Table of Contents
Orange Unit Overview
We must rapidly begin the shift from a ‘thing-oriented’ society to a ‘person-oriented’ society. When machines and computers, profit motives and property rights are considered more important than people, the giant triplets of racism, materialism, and militarism are incapable of being conquered.
Rev. Dr. Martin Luther King, Jr.
Rev. Dr. Martin Luther King, Jr. delivered his “Beyond Vietnam” speech at the Riverside Church in New York City in April of 1967. It was given against the advice of many of King’s closest advisors. They were concerned, with merit, that bringing together the civil rights, poverty, and peace movements would lose the support of some major donors, influential liberals, and many white supporters. King would not be dissuaded, as he saw all things interconnected. The structures in place were already appropriating the civil rights gains. The above quote ends a paragraph that began with Dr. King referencing a statement made by the late John F. Kennedy:
Five years ago he said, ‘Those who make peaceful revolution impossible will make violent revolution inevitable.’ Increasingly, by choice or by accident, this is the role our nation has taken, the role of those who make peaceful revolution impossible by refusing to give up the privileges and the pleasures that come from the immense profits of overseas investments.
Rev. Dr. Martin Luther King, Jr.
Throughout this speech, Dr. King repeatedly emphasized our important need for “a radical revolution of values.”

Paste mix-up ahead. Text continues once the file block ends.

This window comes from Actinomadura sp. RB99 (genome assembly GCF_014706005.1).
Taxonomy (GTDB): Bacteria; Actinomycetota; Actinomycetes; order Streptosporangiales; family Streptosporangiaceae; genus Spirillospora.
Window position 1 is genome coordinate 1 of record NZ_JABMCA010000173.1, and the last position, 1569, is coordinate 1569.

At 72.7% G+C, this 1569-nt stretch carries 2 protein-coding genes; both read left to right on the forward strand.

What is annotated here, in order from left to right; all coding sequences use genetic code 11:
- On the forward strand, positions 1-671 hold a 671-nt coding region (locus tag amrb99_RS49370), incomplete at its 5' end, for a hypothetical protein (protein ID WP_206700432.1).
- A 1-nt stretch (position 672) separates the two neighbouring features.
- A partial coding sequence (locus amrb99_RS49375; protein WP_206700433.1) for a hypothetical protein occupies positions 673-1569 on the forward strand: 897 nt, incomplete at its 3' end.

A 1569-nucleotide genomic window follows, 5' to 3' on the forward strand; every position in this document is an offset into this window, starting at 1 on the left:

The primary objective of this textbook is to provide a deep, hands-on sociotechnical dive into technology including electronics, software, and networks, culminating in a holistic understanding of networked information systems. The textbook also explores the methodological landscape of networked information systems, exploring the theoretical assumptions, historical contexts, social structures, and research methods and techniques used by those known and unknown who influenced the design, making, gifting and/or marketing of technologies. Throughout, co-explorers will be introduced to, and make active use of skill sets, frameworks, and standards employed by a wide range of information professionals in selecting, co-designing, appropriating, and innovating-in-use networked information systems.
But might we be at risk of approaching digital technology, literacy training, and programming through dominant paradigms that keep invisible the various ways our digital technology and media are controlled and mediated so as to privilege a few over the many?
Is it possible, in our very efforts to “bridge the digital divide” and build “21st century digital literacy skills,” that we are actually deconstructing civil society and civic engagement, and instead furthering magical thinking about technology, a belief in the supremacy of the technocrat, and the centrality of market forces?
While these are questions we’ll only introduce over the course of the book, the Orange Unit is our starting point for considering how our everyday works with technologies can serve as a means to rapidly shift from a ‘thing-oriented’ society to a ‘person-centered’ society, as so importantly introduced by Dr. King in 1967.